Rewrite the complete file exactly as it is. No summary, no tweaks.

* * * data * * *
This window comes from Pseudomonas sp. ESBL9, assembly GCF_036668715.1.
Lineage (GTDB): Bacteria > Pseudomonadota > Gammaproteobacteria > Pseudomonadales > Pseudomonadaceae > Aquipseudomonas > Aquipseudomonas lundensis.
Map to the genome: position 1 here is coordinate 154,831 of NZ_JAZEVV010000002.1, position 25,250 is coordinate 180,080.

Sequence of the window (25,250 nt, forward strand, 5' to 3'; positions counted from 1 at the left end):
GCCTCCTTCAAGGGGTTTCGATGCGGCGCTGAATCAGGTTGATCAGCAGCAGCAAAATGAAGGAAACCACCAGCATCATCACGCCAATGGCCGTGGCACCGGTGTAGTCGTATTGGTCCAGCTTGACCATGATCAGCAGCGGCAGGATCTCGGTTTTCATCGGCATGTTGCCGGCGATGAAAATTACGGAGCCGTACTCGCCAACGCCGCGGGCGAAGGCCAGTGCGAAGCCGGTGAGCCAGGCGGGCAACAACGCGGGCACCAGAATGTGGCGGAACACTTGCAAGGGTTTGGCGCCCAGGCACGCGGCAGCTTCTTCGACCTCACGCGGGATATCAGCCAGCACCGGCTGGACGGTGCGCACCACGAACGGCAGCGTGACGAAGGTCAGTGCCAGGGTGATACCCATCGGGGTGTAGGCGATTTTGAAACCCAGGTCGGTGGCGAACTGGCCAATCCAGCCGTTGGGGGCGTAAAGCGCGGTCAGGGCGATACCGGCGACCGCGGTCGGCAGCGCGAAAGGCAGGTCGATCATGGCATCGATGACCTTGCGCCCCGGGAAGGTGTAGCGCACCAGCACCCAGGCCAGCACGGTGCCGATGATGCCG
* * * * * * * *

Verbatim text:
This window comes from Pseudomonas sp. ESBL9, assembly GCF_036668715.1.
Lineage (GTDB): Bacteria > Pseudomonadota > Gammaproteobacteria > Pseudomonadales > Pseudomonadaceae > Aquipseudomonas > Aquipseudomonas lundensis.
Map to the genome: position 1 here is coordinate 154,831 of NZ_JAZEVV010000002.1, position 25,250 is coordinate 180,080.

Sequence of the window (25,250 nt, forward strand, 5' to 3'; positions counted from 1 at the left end):
GCCTCCTTCAAGGGGTTTCGATGCGGCGCTGAATCAGGTTGATCAGCAGCAGCAAAATGAAGGAAACCACCAGCATCATCACGCCAATGGCCGTGGCACCGGTGTAGTCGTATTGGTCCAGCTTGACCATGATCAGCAGCGGCAGGATCTCGGTTTTCATCGGCATGTTGCCGGCGATGAAAATTACGGAGCCGTACTCGCCAACGCCGCGGGCGAAGGCCAGTGCGAAGCCGGTGAGCCAGGCGGGCAACAACGCGGGCACCAGAATGTGGCGGAACACTTGCAAGGGTTTGGCGCCCAGGCACGCGGCAGCTTCTTCGACCTCACGCGGGATATCAGCCAGCACCGGCTGGACGGTGCGCACCACGAACGGCAGCGTGACGAAGGTCAGTGCCAGGGTGATACCCATCGGGGTGTAGGCGATTTTGAAACCCAGGTCGGTGGCGAACTGGCCAATCCAGCCGTTGGGGGCGTAAAGCGCGGTCAGGGCGATACCGGCGACCGCGGTCGGCAGCGCGAAAGGCAGGTCGATCATGGCATCGATGACCTTGCGCCCCGGGAAGGTGTAGCGCACCAGCACCCAGGCCAGCACGGTGCCGATGATGCCG